The best B-to-B Market Research, at its heart, fills knowledge gaps across the spectrum of business decisions using empirical methods. This elite form of research distinguishes itself from secondary research and Google searches because it has a defined scope, has a defined population, and describes the methodology and process used to create the results. The best B-to-B research methodologies have proven themselves over time as the results can be recreated. Leonardo da Vinci invented the empirical methods that the best B-to-B researchers use today, and we can use parallels between Leonardo’s thinking over 500 years ago and today. Continue reading
Growth – it’s the word every business person, manager and leader love to hear. We’ve worked with dozens of B-to-B companies and have consistently found a similarity amongst them all – people want to learn about and understand growth opportunities in their marketplace, or adjacent markets. Growth opportunities often come disguised, however, and lack of knowledge, together with an unsureness of the idea, make for a challenging environment to launch new products or expand into a new market. Organizations can occasionally default to cost-cutting strategies to stimulate growth or may believe that the market is saturated and there are no additional opportunities available. The fact is, it ought to be more comfortable to uncover growth trends today in this hyper-transparent, overly communicative, “social media” world. Take time and investment to capture data that will allow you to distinguish viable growth opportunities with the highest potential. Without data to support the growth, false starts occur, or companies struggle to get the innovation team off the ground. Here are a few ideas for you to identify the most promising growth initiatives and successfully move forward. Continue reading
Artificial Intelligence is sweeping through the world at an unprecedented pace. First adopter industries such as high tech, automotive, and financial services utilize AI to help foster innovations like autonomous driving, automated investing, and software machine-to-machine learning. For our B-to-B industries, however, the opportunity for AI-driven insights presents a challenge for both corporate market researchers and market research agencies alike. Much of the daily work has already been significantly and successfully outsourced to software, such as data gathering, cleaning, and report population (to name just a few ways), yet successful researchers have adapted, innovated, and leveraged these changes to focus on activities that software cannot (yet) replicate. Simply put, the ways for market researchers to provide value to decision makers (in ways that #AI cannot) will continue to, as more solutions incorporate this incredible software innovation.
New product development processes have typically described several phases. For example, the famous Stage-Gate process has six stages separated by six defined go/no-go gates. Other methods have more or fewer steps. Here are a few of the more popular methodologies for new product development:
Data is great. But most data consist of information about a single point in time, especially when the survey is about a single transaction, such as your last visit to a restaurant. Recurring – or tracking – research is valuable because it can tell you whether that data point is increasing, decreasing, or staying the same over time. And those changes can have a significant impact on the success of your business.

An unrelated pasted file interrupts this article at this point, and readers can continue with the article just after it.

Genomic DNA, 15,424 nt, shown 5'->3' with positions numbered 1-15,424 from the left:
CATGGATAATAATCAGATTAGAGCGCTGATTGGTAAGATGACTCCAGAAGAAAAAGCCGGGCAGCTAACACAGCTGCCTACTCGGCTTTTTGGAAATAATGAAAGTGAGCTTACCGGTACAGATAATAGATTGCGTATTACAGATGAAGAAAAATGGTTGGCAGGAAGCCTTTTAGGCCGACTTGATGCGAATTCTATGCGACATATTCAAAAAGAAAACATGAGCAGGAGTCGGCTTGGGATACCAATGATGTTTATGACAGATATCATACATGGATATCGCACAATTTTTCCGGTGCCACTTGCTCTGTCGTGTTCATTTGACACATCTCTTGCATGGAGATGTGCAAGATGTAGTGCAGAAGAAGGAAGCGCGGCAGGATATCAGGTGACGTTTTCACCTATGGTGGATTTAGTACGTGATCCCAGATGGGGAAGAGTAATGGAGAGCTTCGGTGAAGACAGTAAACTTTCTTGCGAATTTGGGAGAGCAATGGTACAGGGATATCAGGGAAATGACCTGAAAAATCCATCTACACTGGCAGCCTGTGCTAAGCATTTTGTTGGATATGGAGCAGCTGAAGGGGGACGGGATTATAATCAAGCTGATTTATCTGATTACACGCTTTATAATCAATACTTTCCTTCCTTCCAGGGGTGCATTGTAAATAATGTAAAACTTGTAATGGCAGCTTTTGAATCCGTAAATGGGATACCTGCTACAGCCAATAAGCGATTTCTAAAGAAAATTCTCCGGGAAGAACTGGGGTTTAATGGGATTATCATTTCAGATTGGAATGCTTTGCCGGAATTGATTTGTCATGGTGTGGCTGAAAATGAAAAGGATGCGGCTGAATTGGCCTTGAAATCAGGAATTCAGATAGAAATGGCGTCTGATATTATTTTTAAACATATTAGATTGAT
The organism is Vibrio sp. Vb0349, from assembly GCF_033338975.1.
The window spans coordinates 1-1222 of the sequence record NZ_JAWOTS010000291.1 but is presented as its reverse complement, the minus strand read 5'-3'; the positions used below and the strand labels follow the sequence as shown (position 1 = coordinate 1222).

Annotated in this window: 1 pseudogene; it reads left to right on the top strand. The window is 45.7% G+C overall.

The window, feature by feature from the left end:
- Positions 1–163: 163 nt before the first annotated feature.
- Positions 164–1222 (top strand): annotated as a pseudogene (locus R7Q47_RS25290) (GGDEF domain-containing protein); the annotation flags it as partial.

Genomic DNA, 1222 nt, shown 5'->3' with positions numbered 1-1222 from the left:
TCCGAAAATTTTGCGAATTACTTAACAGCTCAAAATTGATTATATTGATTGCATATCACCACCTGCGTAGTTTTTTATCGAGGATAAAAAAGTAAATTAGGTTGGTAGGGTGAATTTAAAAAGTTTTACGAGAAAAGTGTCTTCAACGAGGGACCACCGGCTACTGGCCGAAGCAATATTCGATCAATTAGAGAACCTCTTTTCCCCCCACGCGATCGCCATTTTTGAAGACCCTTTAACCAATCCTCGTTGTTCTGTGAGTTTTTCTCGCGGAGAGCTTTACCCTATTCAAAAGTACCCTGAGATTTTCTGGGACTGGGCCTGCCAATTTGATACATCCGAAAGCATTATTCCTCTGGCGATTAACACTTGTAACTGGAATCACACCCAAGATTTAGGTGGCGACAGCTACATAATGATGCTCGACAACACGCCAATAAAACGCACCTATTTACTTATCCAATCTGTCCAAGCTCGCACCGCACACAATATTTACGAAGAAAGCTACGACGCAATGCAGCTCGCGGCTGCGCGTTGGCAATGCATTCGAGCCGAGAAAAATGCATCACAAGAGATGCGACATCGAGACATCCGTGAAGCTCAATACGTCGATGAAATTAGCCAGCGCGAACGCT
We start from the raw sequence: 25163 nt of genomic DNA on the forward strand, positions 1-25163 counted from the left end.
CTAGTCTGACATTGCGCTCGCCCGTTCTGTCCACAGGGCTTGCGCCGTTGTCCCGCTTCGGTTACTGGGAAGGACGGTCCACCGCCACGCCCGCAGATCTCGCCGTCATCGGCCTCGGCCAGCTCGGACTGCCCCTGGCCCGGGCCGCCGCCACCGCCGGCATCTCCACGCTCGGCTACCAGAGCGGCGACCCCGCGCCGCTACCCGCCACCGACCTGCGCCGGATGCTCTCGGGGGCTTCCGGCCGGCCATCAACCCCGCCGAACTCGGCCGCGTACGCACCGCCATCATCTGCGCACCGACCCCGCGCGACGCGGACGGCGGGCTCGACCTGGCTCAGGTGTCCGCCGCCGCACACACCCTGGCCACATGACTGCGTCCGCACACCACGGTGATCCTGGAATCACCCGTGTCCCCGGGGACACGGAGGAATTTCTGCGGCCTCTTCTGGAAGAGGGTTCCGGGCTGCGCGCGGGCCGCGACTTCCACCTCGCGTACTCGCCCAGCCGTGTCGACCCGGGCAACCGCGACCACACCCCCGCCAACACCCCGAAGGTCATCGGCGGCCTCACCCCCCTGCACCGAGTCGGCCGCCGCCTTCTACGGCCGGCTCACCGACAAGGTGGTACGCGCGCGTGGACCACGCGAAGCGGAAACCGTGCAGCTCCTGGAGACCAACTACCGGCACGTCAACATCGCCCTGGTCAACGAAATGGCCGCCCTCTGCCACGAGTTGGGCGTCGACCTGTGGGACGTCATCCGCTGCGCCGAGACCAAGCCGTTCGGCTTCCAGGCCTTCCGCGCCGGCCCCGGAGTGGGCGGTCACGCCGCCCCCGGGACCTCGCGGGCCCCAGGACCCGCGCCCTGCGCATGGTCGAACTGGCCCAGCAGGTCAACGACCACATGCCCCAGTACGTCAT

Think back to that microeconomics class you took in college, and you may remember that elusive concept: the “rational man.” According to economic theory at that time, people made purchasing and investment decisions rationally. The only problem is – they don’t.
If they did, everyone would save enough money for retirement, no one would take on more student loans than they can comfortably pay back, and there would be no state lotteries because the chances of winning are just not high enough to rationally justify the investment.
You’ve probably seen some version of these B2B customer loyalty statistics*
● Reducing customer attrition by as little as 5% can increase profitability by 20% to 125%.
● The likelihood of selling to an existing customer is 60% to 70%, compared to 5% to 20% for a new one.
● 40% to 50% of companies haven’t brought on a new vendor in the last five years.
● Loyal customers spend ten times more on your business than new ones.
● Acquiring new customers can cost up to five times more than generating new business from someone with whom you’ve already worked.
● 84% of B2B decision makers start the buying process with a referral.
“Why do I need a brand? I’m not Coca-Cola.”
Consumer brands spend millions developing, monitoring and enhancing their brands, which may lead to the misconception that brands are not important for B2B companies. Even if you don’t think you need a brand, you already have one. David Ogilvy described brands as “the intangible sum of a product’s attributes.” That includes the advantage you deliver, how and where you deliver it, and the value of that benefit. Essentially, if you have customers, you have a brand. So, let’s examine some brand positioning basics – and why brands matter for B2B.
If it’s been a while since your last statistics course, you might feel a bit intimidated by some of the terminology used in marketing research. After all, great examples of data misinterpretation and misuse are all around us these days! This blog should help you understand some the most common terms as well as explain common pitfalls for each.
Concept testing is that stage in product or marketing campaign development where concepts (usually detailed descriptions or storyboards) are evaluated to determine if they have enough potential for further investment and development. With the astounding rates of new product failure in the market, it is safe to assume that many businesses neglect this critical phase.